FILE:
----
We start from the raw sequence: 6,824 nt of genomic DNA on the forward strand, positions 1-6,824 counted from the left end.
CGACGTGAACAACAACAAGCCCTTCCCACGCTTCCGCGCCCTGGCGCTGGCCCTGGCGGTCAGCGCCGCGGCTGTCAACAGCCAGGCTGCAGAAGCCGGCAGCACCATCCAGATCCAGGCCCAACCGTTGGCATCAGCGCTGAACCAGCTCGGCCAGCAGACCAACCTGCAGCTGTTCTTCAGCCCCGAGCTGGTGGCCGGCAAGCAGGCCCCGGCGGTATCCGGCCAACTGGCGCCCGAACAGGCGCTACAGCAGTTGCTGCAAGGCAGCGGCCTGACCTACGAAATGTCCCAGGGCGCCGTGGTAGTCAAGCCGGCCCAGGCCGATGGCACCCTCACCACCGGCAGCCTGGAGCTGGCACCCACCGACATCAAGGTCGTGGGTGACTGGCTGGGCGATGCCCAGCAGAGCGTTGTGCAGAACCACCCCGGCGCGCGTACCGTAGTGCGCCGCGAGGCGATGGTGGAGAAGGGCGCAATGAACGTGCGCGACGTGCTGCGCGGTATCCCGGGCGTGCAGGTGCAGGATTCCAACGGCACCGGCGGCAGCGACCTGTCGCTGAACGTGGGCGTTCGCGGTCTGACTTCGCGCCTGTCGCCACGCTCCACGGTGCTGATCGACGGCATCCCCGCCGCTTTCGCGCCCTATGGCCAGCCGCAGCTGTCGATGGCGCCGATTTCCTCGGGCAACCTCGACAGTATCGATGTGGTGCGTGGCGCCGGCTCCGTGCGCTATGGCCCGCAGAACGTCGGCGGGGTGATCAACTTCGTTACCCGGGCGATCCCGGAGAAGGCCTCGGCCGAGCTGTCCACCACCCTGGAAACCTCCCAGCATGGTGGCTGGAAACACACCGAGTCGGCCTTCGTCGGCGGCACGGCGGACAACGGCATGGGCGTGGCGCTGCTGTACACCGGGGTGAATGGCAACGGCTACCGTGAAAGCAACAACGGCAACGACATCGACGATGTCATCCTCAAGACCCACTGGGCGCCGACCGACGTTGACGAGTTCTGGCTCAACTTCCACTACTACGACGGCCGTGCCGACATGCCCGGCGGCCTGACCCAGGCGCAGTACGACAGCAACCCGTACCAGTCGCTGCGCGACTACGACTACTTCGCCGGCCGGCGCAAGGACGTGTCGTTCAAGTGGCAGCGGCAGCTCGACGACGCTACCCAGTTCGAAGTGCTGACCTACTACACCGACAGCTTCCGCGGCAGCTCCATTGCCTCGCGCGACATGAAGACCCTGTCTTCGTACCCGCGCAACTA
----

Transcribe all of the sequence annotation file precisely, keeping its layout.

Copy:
We start from the raw sequence: 6,824 nt of genomic DNA on the forward strand, positions 1-6,824 counted from the left end.
CGACGTGAACAACAACAAGCCCTTCCCACGCTTCCGCGCCCTGGCGCTGGCCCTGGCGGTCAGCGCCGCGGCTGTCAACAGCCAGGCTGCAGAAGCCGGCAGCACCATCCAGATCCAGGCCCAACCGTTGGCATCAGCGCTGAACCAGCTCGGCCAGCAGACCAACCTGCAGCTGTTCTTCAGCCCCGAGCTGGTGGCCGGCAAGCAGGCCCCGGCGGTATCCGGCCAACTGGCGCCCGAACAGGCGCTACAGCAGTTGCTGCAAGGCAGCGGCCTGACCTACGAAATGTCCCAGGGCGCCGTGGTAGTCAAGCCGGCCCAGGCCGATGGCACCCTCACCACCGGCAGCCTGGAGCTGGCACCCACCGACATCAAGGTCGTGGGTGACTGGCTGGGCGATGCCCAGCAGAGCGTTGTGCAGAACCACCCCGGCGCGCGTACCGTAGTGCGCCGCGAGGCGATGGTGGAGAAGGGCGCAATGAACGTGCGCGACGTGCTGCGCGGTATCCCGGGCGTGCAGGTGCAGGATTCCAACGGCACCGGCGGCAGCGACCTGTCGCTGAACGTGGGCGTTCGCGGTCTGACTTCGCGCCTGTCGCCACGCTCCACGGTGCTGATCGACGGCATCCCCGCCGCTTTCGCGCCCTATGGCCAGCCGCAGCTGTCGATGGCGCCGATTTCCTCGGGCAACCTCGACAGTATCGATGTGGTGCGTGGCGCCGGCTCCGTGCGCTATGGCCCGCAGAACGTCGGCGGGGTGATCAACTTCGTTACCCGGGCGATCCCGGAGAAGGCCTCGGCCGAGCTGTCCACCACCCTGGAAACCTCCCAGCATGGTGGCTGGAAACACACCGAGTCGGCCTTCGTCGGCGGCACGGCGGACAACGGCATGGGCGTGGCGCTGCTGTACACCGGGGTGAATGGCAACGGCTACCGTGAAAGCAACAACGGCAACGACATCGACGATGTCATCCTCAAGACCCACTGGGCGCCGACCGACGTTGACGAGTTCTGGCTCAACTTCCACTACTACGACGGCCGTGCCGACATGCCCGGCGGCCTGACCCAGGCGCAGTACGACAGCAACCCGTACCAGTCGCTGCGCGACTACGACTACTTCGCCGGCCGGCGCAAGGACGTGTCGTTCAAGTGGCAGCGGCAGCTCGACGACGCTACCCAGTTCGAAGTGCTGACCTACTACACCGACAGCTTCCGCGGCAGCTCCATTGCCTCGCGCGACATGAAGACCCTGTCTTCGTACCCGCGCAACTA